Welcome to Sunday Morning Lyricality, featuring a weekly song or poem by a Minnesota writer. Kelly Travis is our guest editor
for December—the month of Hanukah, Kwanza, the winter Solstice, and Christmas, the season of candles and lights, and the darkest month of the year. Darkness is sometimes associated with evil, but good, even necessary things happen in the dark. Seeds germinate underground. Night allows us to see stars and moon, makes candlelight inviting, and nudges us into restorative sleep. The womb is dark. Poetry questions our assumptions and biases, urges us to accept complexity. And so this month’s poems invite us to live with and honor the dark, those places of uncomfortable encounter with helplessness and fear, pain and sorrow, grief and rage. Without darkness, renewal doesn’t happen, and concepts like light and hope lose their meaning.
Kris Bigalk‘s poem The First Day I Un-Loved You is all about awakening.
Awakenings can make us feel like our current life is being ripped away and being pieced back together simultaneously. It feels like being caught between this person we are for someone else, the person we actually are, and the mess of a person we are right now. Therefore, yeah who needs clothes, who needs to shave, do not even make a waxing appointment and yes, Doritos are sustenance.
Awakenings help us to recognize all the ways we make ourselves fit into other people’s rules, margins, and packaging. Is there room on that couch Kris? Let’s sit here and go numb and after that, we can take that purple dress to a second hand store.Kelly Travis
The First Day I Un-Loved You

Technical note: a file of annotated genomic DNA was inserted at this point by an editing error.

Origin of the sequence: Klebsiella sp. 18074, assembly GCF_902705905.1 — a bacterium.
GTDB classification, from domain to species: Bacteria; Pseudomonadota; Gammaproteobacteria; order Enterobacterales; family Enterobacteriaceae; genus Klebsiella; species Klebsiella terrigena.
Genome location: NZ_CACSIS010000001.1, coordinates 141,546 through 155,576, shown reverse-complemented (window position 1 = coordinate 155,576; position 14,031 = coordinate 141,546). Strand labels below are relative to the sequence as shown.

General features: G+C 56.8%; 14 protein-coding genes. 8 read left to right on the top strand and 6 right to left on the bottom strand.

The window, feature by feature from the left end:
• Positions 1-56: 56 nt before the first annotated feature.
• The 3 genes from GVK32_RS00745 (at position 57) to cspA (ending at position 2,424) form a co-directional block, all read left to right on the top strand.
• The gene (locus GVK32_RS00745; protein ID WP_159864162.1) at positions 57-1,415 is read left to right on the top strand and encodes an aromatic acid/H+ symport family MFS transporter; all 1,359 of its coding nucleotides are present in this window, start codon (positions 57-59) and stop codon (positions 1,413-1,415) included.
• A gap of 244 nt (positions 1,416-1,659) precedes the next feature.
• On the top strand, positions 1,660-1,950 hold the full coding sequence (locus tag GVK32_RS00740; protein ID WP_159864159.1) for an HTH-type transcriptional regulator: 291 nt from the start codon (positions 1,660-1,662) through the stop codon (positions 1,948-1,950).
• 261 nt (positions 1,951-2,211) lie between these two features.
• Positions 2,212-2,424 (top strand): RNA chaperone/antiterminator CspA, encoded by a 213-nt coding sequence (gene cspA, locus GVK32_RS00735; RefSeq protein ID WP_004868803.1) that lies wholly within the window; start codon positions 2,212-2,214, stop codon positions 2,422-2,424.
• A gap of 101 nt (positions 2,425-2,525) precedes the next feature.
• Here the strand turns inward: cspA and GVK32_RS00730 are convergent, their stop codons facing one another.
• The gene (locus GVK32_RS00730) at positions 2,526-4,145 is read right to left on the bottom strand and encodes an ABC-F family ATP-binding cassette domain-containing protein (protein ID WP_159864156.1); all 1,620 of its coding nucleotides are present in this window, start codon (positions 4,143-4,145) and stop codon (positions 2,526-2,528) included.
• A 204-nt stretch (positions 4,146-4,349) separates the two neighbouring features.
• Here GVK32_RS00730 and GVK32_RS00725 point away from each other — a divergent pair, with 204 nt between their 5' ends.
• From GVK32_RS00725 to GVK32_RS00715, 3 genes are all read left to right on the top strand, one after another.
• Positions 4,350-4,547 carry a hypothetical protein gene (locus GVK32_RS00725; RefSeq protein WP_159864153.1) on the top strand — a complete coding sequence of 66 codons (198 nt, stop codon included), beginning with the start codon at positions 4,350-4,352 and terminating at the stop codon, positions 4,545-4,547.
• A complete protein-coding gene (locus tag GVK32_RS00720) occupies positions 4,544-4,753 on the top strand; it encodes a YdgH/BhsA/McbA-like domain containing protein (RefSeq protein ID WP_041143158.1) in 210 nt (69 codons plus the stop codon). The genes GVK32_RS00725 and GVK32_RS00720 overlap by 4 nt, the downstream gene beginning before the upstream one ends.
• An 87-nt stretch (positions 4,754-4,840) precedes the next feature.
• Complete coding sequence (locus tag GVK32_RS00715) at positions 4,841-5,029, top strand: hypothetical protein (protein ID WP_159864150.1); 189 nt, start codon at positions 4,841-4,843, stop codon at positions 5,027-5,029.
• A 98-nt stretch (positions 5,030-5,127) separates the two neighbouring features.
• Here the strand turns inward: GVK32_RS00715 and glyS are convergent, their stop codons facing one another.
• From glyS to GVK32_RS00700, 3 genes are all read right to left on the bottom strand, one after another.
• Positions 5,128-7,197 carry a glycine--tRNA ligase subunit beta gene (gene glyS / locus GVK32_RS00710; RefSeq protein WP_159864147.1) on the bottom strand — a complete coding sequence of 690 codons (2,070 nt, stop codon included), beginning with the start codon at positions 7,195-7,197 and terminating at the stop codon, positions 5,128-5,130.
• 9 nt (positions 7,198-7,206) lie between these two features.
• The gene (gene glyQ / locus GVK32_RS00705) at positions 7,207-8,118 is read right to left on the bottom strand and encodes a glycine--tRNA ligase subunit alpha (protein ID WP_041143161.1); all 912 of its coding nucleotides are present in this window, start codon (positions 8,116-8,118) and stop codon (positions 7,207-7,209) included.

I sat naked on the couch and put my feet up on the ottoman. I ate Doritos
and let the crumbs fall between the cushions, scatter on the carpet.
I did not check my phone for hours. I turned off the notifications, lay
it face down on the table, a punishment, tied ad gagged.
I turned on the television and watched couples argue in front
of sarcastic judges. I watched unattractive people win cars.
I watched detectives find the truth. I watched the bad guys die.
I put all the cheap florist vases in the recycling bin, threw out
the stale chocolates, emptied the bottle of Chanel down the sink
I took a long, hot shower, didn’t shave my legs, or wax my bikini line.
In the steam of the mirror, I saw myself as you saw me: a blurry
Outline of curves in a cloud, a flesh-colored silence.
I did not wear my purple sweater dress, the one that slides across
my chest, hugs my hips, drapes down just above my knees, where
you liked to set your hand, so your thumb rested on my kneecap.
Kris Bigalk has authored two poetry collections published by NYQ Books: Repeat the Flesh in Numbers (2012) and Enough (2019). Her poetry has appeared in many anthologies, including Under Purple Skies: The Minneapolis Anthology and The Night’s Magician: Poems About the Moon, and she has won two Minnesota State Arts Board Individual Artist Grants in poetry. Her creative nonfiction has appeared in The Rumpus and The Minneapolis Star-Tribune. She founded and now directs the creative writing program at Normandale Community College in Bloomington, Minnesota, and serves on the Board of Directors of the Association of Writers and Writing Programs.
“The First Day I Un-Loved You” from “Enough” by Kris Bigalk, ©2019, published by NYQ Books. Appears with the permission of the author.